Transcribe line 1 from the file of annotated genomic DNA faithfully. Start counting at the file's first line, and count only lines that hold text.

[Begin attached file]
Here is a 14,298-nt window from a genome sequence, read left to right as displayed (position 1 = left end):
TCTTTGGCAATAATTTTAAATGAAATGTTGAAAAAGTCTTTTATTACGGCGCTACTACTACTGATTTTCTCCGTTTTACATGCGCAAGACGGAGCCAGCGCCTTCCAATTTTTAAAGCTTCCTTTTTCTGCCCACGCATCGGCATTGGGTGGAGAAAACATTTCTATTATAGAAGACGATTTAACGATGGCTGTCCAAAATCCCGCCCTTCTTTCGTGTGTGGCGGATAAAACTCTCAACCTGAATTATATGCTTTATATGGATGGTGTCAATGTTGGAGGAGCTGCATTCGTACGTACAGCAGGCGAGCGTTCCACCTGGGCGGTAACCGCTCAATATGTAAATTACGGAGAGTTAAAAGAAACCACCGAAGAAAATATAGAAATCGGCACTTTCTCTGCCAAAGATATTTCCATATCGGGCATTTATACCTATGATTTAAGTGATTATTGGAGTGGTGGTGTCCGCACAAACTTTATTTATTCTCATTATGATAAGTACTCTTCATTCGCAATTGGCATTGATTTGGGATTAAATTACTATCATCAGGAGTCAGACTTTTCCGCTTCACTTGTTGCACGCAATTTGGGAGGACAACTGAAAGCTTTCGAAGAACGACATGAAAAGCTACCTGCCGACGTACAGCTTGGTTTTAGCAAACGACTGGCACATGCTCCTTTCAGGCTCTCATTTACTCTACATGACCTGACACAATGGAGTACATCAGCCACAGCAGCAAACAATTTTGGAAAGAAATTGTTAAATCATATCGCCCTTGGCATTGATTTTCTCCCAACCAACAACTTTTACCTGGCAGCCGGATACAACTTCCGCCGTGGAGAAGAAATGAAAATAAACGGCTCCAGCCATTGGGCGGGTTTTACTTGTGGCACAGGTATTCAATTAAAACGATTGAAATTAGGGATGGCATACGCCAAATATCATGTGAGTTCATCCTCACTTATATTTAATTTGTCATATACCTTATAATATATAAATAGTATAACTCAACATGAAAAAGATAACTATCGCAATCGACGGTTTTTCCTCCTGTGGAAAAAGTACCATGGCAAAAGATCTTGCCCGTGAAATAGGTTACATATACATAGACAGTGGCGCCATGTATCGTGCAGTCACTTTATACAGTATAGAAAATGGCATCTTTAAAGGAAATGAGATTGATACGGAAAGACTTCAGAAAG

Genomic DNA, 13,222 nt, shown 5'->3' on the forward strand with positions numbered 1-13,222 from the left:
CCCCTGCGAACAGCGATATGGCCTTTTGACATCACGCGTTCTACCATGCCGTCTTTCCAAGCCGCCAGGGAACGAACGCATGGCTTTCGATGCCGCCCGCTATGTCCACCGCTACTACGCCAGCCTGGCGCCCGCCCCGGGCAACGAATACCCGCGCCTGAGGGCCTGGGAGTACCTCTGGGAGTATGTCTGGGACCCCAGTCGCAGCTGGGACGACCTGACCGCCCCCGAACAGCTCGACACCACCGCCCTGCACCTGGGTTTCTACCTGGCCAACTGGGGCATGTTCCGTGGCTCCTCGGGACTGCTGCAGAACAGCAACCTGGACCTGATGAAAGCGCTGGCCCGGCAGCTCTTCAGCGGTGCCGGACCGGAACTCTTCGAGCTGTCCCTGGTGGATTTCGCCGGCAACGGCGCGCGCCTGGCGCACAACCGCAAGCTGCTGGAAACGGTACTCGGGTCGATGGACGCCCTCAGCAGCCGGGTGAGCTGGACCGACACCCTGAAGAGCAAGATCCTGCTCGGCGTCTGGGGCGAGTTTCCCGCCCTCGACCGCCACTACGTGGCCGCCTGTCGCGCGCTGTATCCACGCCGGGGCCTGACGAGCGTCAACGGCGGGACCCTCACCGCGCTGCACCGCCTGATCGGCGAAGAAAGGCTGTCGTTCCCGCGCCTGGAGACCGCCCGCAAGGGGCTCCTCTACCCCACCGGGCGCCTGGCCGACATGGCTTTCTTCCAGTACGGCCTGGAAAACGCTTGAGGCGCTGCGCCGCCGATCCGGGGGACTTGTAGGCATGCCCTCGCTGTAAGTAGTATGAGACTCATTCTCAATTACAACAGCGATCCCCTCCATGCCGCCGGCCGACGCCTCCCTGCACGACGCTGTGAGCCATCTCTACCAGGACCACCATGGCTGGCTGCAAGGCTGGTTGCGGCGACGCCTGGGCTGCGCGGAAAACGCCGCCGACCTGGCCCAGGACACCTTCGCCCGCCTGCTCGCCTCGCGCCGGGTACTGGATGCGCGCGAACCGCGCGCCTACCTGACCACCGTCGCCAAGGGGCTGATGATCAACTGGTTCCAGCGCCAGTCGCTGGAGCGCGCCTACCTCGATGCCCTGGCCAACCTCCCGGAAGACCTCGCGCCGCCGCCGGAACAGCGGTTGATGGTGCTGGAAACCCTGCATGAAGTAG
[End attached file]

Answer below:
Here is a 14,298-nt window from a genome sequence, read left to right as displayed (position 1 = left end):